Gussy Up Your Content! #SESSF Tips for Making Stale Content Sexy

Whether you believe online content is king, queen, or almighty empress of the universe, one thing’s for sure: content is sexy. Or, at least, it should be. How else can it be expected to gain attention from social communities, garner traffic, eyeballs, links in abundance, and eventually translate to new business?

Of course, we don’t all have the luxury of writing copy for lingerie and foxy sports cars. The sexiness therein is pretty much inherent. What of those marketing home insurance and funeral parlors and B2B medicinal equipment? Gussying up such content so that it excites people is no easy feat. And doing it on the cheap? Pfft.

Fortunately, Noran El-Shinnawy, Director of Marketing, BoostCTR was ready to led social-savvy speakers Liana Evans, Author and Co-Founder & CEO, LiBeck Integrated Marketing, Jeffrey Harmon, Chief Marketing Officer, Orabrush, Mike La Rotonda, CEO and Co-Founder, Votigo, and Jeff Revoy, Chief Product, Marketing & Strategy Officer, iContact through the late morning audience choice session, Like Me! Social & Viral Content Tips for Making Your Brand More Sexy. Together, the team of panelists shared case studies featuring… arguably less than sexy brands… and how they were able to gain meaningful traction by means of social media in a cost-effective manner.

AIMCLEAR live-tweeted this session via @beebow. Read on for the full effect.

Noran took the mic and introduced the panelists, highlighting three thoughtful details about each one. (FACT: Two of the four panelists were extreme mountain bikers. Up to you to guess which two!)

First to present was Liana Evans, who began by asking the age old question, “How do you get Likes for a business that isn’t quite so… sexy?” It’s natural– everyone wants to go viral. But it’s not so easy for the less sexy brands out there.

Come to think of it… it’s not so easy for the sexy brands out there, either. Yes, virility of a social media marketing campaign is something that is more or less out of the hands of those doing the marketing. Campaigns that do end up hitting the big time & garnering millions of YouTube video views, Facebook shares, and social buzz in general tend to have a common theme: the virility was a complete accident.

Most things that go viral weren’t constructed around the possibility of going viral, Li points out. This makes for a pleasant surprise when they do, but it also makes it difficult to measure the impact, or conversions, because oftentimes, no benchmarks were set in place, no one was at helm monitoring and managing all the buzz.

Characteristics of Successful Viral Campaigns

  • With viral, timing is everything! Li emphasizes that viral is all about being in the moment. Life and culture are always changing—the current events and associated emotions are constantly evolving. In short: What works today won’t work tomorrow.
  • Most viral videos do not sell. They’re funny, silly, poignant– there is something about them that catches your emotion. There is never an expectation of a purchase. They create value to the viewer, even if that value is simply a laugh or smile.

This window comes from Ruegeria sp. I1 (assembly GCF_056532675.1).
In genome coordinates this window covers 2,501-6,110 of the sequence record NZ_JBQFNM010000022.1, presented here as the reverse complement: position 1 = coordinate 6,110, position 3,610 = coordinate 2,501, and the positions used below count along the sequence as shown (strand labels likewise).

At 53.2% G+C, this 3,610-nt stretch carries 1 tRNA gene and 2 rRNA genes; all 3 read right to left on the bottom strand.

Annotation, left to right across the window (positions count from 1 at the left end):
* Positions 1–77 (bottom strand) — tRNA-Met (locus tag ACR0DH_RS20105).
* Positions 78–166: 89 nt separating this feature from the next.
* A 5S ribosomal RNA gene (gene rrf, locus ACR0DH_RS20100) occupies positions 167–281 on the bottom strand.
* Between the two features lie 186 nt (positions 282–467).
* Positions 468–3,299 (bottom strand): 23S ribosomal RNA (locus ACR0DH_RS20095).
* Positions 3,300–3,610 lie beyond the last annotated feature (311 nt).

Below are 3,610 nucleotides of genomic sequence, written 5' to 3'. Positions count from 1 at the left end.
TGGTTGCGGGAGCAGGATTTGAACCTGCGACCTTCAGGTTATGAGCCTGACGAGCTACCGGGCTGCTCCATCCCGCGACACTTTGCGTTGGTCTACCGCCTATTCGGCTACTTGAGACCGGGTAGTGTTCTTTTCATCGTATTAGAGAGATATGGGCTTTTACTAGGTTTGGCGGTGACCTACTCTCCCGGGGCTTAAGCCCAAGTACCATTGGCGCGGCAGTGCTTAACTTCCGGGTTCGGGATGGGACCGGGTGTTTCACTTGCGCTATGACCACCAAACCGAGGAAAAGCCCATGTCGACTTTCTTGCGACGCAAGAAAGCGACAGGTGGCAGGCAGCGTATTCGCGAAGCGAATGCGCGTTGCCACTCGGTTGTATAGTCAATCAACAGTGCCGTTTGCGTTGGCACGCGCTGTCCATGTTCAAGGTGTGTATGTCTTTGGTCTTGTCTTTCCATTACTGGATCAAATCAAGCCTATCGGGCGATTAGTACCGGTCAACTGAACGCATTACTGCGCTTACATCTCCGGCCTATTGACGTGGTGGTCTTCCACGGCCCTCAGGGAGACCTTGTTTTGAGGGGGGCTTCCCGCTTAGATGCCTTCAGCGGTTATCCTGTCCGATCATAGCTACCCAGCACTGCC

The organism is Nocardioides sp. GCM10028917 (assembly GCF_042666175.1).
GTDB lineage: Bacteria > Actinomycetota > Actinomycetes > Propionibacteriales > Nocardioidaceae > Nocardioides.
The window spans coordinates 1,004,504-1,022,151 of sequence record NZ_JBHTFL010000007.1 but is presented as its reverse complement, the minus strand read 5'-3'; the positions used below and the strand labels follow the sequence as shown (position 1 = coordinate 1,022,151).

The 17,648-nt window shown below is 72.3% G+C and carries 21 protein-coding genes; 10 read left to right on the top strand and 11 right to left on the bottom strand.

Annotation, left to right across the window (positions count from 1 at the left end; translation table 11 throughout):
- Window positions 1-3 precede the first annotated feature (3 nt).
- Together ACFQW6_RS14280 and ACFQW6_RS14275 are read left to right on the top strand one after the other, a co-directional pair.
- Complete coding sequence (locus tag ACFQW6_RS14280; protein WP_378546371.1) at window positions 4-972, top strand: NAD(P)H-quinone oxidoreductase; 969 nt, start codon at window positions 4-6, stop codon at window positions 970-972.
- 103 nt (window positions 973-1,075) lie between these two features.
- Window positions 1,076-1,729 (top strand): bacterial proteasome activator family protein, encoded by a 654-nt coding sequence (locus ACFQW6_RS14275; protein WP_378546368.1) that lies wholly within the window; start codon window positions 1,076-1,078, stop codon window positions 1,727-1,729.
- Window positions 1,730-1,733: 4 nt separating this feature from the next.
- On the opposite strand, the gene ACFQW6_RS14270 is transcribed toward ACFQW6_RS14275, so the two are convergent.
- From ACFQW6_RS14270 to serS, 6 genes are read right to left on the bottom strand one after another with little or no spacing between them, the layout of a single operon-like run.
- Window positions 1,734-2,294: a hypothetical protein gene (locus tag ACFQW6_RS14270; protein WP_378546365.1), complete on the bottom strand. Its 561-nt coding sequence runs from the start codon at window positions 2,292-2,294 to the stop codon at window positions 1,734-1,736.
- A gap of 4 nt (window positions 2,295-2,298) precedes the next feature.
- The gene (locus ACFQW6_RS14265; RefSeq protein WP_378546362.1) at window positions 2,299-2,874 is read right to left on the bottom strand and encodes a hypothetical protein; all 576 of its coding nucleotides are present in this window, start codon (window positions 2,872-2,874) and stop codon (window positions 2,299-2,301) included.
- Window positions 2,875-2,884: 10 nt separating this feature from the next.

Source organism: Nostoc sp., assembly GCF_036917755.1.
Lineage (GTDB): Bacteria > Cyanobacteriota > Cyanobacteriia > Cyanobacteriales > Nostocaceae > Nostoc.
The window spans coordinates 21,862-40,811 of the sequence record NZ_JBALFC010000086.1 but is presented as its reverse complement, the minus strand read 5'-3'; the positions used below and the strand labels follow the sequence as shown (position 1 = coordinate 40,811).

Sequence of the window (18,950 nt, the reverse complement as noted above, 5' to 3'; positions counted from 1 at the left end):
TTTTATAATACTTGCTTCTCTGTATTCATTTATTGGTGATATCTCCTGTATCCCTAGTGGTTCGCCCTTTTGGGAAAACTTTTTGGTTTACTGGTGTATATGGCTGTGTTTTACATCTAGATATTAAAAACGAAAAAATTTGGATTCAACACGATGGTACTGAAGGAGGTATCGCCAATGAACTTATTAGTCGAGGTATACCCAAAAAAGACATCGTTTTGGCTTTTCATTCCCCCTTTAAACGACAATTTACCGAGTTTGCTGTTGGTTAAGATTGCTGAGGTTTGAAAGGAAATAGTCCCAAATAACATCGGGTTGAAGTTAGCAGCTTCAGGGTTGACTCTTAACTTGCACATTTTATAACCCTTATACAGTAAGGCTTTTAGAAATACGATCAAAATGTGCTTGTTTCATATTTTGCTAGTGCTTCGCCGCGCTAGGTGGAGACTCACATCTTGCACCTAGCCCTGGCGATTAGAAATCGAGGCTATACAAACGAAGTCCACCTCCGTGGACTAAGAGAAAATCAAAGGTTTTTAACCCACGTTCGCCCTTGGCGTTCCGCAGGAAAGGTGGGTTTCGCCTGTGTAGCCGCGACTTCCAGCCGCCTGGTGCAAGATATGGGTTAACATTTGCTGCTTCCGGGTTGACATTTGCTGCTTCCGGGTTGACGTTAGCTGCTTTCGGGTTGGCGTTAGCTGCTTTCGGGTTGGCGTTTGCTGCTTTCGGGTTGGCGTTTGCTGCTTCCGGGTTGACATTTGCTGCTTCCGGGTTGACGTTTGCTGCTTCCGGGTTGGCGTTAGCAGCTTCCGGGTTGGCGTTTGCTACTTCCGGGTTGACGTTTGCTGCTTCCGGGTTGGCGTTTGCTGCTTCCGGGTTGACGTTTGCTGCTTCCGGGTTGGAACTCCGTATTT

• You don’t have to be sexy to be valuable. Viral is short-lived. It’s about getting a lot of traffic, a lot of views… a lot of value!
  • When you’re valuable, you’re “sticky.” Sticky means people keep coming back to you for more and more information, or more entertainment. They’re stuck on you 🙂 When you’re sticky, people will likely recommend you to their friends — they will become fans, evangelists, ambassadors.
  • When planning “viral” content, you have to be unique. Think differently than your competitors. Don’t be a copycat.
  • Be valuable in your own community. Don’t focus on tapping into mainstream social media—that’s a big bite to swallow. Instead, focus on connecting with the community surrounding your product. You never know – it might take serious legs from there and infiltrate the mainstream on its own.



Casestudy: Big Tony the Plumber
Look. Plumbing isn’t sexy. Big Tony isn’t sexy (unless, you know… he’s your type). And yet… heaps of his DIY videos have tens of thousands of views. Tens of thousands of views! That’s nothing to scoff at! And if you’ve ever seen any of his vids, you’ll see they were made on the cheap.

Duhhh… How did he do that?!

What makes Big Tony’s videos resonate?

  • They speak directly to the crowd with which he wants to connect – his own community of DIY-lovin’ homeowners.
  • His videos offer valuable information to the user.
  • Channel engagement is very high. Big Tony monitors his comment threads, and always engages when someone comes around with a question.

Understand Your Goal
Before you begin planning a viral campaign, examine your goal with wanting to go viral in social media. What do you want to achieve?

Take a look at the Old Spice Guy. What was the goal? To sell soap to men? No. If it was, you bet your fanny they would have used some drop-dead supermodel telling men to buy Old Spice.

No. The goal of this campaign was to was to change the perception of women regarding Old Spice. Most women, it seemed (myself included), when they thought of Old Spice, thought of their fathers, or their grandfathers. It is, after all, a pretty ancient product. Women didn’t think of sexy, steamy, chiseled, towel-clad Isaiah Mustafa their boyfriends or husbands.

(Also: note, the Old Spice Guy campaign didn’t go viral because the spokesman they chose was sexy, steamy, chiseled, and towel-clad. That didn’t hurt, of course… No – it went viral because they did not shove the product down viewers’ throats. Erhm…)

While the Old Spice viral campaign did translate to selling things in the end, but chief goal was to change perception of women. And it did. Boy, did it ever.

Make it Sharable
If you expect (want) something to go viral, make it sharable. Remember the Man with the Golden Voice? The first instance of that video came from The Columbus Dispatch. But that’s not the video that went viral. Why? It was poorly optimized. There was no share button functionality on the video. That news source was so concerned with controlling the content, they missed a huge opportunity to be on the coattails of an amazing viral sensation.

So, what did someone do? Someone ripped the video and put it up on YouTube. That’s the video that went viral. D’oh! MSNBC swooped in, made the video very sharable—very socially-friendly. All that link juice pointed back to MSNBC. Win!